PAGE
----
A: Because these systems operate on the alien logic of probabilistic statistics, which sacrifices perfection at the microscale for optimization at the macroscale.
A: Exactly. Our brains aren't wired to think in terms of statistics and probability. We want to know whether an encyclopedia entry is right or wrong. We want to know that there's a wise hand (ideally human) guiding Google's results. We want to trust what we read.
When professionals--editors, academics, journalists--are running the show, we at least know that it's someone's job to look out for such things as accuracy. But now we're depending more and more on systems where nobody's in charge; the intelligence is simply emergent. These probabilistic systems aren't perfect, but they are statistically optimized to excel over time and large numbers. They're designed to scale, and to improve with size. And a little slop at the microscale is the price of such efficiency at the macroscale.
But how can that be right when it feels so wrong?
There's the rub. This tradeoff is just hard for people to wrap their heads around. There's a reason why we're still debating Darwin. And why Jim Suroweicki's book on Adam Smith's invisible hand is still surprising (and still needed to be written) more than 200 years after the great Scotsman's death. Both market economics and evolution are probabilistic systems, which are simply counterintuitive to our mammalian brains. The fact that a few smart humans figured this out and used that insight to build the foundations of our modern economy, from the stock market to Google, is just evidence that our mental software has evolved faster than our hardware.
Probability-based systems are, to use Kevin Kelly's term, "out of control". His seminal book by that name looks at example after example, from democracy to bird-flocking, where order arises from what appears to be chaos, seemingly reversing entropy's arrow. The book is more than a dozen years old and decades from now we'll still find the insight surprising. But it's right.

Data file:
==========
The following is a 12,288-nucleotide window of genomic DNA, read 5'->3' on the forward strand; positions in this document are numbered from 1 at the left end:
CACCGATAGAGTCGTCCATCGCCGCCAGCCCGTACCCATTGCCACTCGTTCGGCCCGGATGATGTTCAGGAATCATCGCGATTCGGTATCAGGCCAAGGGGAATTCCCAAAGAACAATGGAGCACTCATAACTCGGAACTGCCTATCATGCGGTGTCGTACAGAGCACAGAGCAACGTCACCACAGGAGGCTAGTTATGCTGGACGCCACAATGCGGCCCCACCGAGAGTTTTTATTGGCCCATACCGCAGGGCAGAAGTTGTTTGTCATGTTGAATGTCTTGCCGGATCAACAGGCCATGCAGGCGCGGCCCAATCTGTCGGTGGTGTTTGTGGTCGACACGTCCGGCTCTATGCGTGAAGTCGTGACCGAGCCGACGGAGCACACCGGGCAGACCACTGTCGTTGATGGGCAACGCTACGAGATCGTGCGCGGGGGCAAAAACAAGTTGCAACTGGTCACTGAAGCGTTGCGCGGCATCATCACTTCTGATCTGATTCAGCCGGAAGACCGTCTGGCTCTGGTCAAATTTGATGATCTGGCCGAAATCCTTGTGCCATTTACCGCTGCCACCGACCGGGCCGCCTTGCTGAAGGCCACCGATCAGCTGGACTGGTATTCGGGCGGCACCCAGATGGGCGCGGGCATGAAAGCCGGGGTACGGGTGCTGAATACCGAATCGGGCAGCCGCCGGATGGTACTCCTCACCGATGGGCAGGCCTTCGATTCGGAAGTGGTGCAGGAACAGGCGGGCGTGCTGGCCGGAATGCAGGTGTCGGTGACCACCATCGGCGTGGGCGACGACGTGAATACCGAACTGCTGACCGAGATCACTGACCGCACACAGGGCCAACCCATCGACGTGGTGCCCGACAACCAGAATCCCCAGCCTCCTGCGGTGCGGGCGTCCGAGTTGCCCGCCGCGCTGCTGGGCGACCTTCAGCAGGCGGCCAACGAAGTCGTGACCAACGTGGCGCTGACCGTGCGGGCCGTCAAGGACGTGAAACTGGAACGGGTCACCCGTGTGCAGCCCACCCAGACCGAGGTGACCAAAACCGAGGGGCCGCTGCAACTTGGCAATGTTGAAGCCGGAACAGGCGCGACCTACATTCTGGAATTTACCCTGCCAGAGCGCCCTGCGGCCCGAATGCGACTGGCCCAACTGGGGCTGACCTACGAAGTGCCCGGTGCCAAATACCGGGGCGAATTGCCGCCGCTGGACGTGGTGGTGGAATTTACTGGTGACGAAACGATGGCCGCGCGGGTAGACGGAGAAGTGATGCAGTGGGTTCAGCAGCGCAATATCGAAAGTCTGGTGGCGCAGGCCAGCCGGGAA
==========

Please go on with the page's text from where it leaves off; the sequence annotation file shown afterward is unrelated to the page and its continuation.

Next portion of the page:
Is Wikipedia "authoritative"? Well, no. But what really is? Britannica is reviewed by a smaller group of reviewers with higher academic degrees on average. There are, to be sure, fewer (if any) total clunkers or fabrications than in Wikipedia. But it's not infallible either; indeed, it's a lot more flawed that we usually give it credit for.
Britannica's biggest errors are of omission, not commission. It's shallow in some categories and out of date in many others. And then there are the millions of entries that it simply doesn't--and can't, given its editorial process--have. But Wikipedia can scale to include those and many more. Today Wikipedia offers 860,000 articles in English - compared with Britannica's 80,000 and Encarta's 4,500. Tomorrow the gap will be far larger.
The good thing about probabilistic systems is that they benefit from the wisdom of the crowd and as a result can scale nicely both in breadth and depth. But because they do this by sacrificing absolute certainty on the microscale, you need to take any single result with a grain of salt. As Zephoria puts it in this smart post, Wikipedia "should be the first source of information, not the last. It should be a site for information exploration, not the definitive source of facts."
The same is true for blogs, no single one of which is authoritative. As I put it in this post, "blogs are a Long Tail, and it is always a mistake to generalize about the quality or nature of content in the Long Tail--it is, by definition, variable and diverse." But collectively they are proving more than an equal to mainstream media. You just need to read more than one of them before making up your own mind.
Likewise for Google, which seems both omniscient and inscrutable. It makes connections that you or I might not, because they emerge naturally from math on a scale we can't comprehend. Google is arguably the first company to be born with the alien intelligence of the Web's large-N statistics hard-wired into its DNA. That's why it's so successful, and so seemingly unstoppable.
Paul Graham puts it beautifully:
"The Web naturally has a certain grain, and Google is aligned with it. That's why their success seems so effortless. They're sailing with the wind, instead of sitting becalmed praying for a business model, like the print media, or trying to tack upwind by suing their customers, like Microsoft and the record labels. Google doesn't try to force things to happen their way. They try to figure out what's going to happen, and arrange to be standing there when it does."
The Web is the ultimate marketplace of ideas, governed by the laws of big numbers. That grain Graham sees is the weave of statistical mechanics, the only logic that such really large systems understand. Perhaps someday we will, too.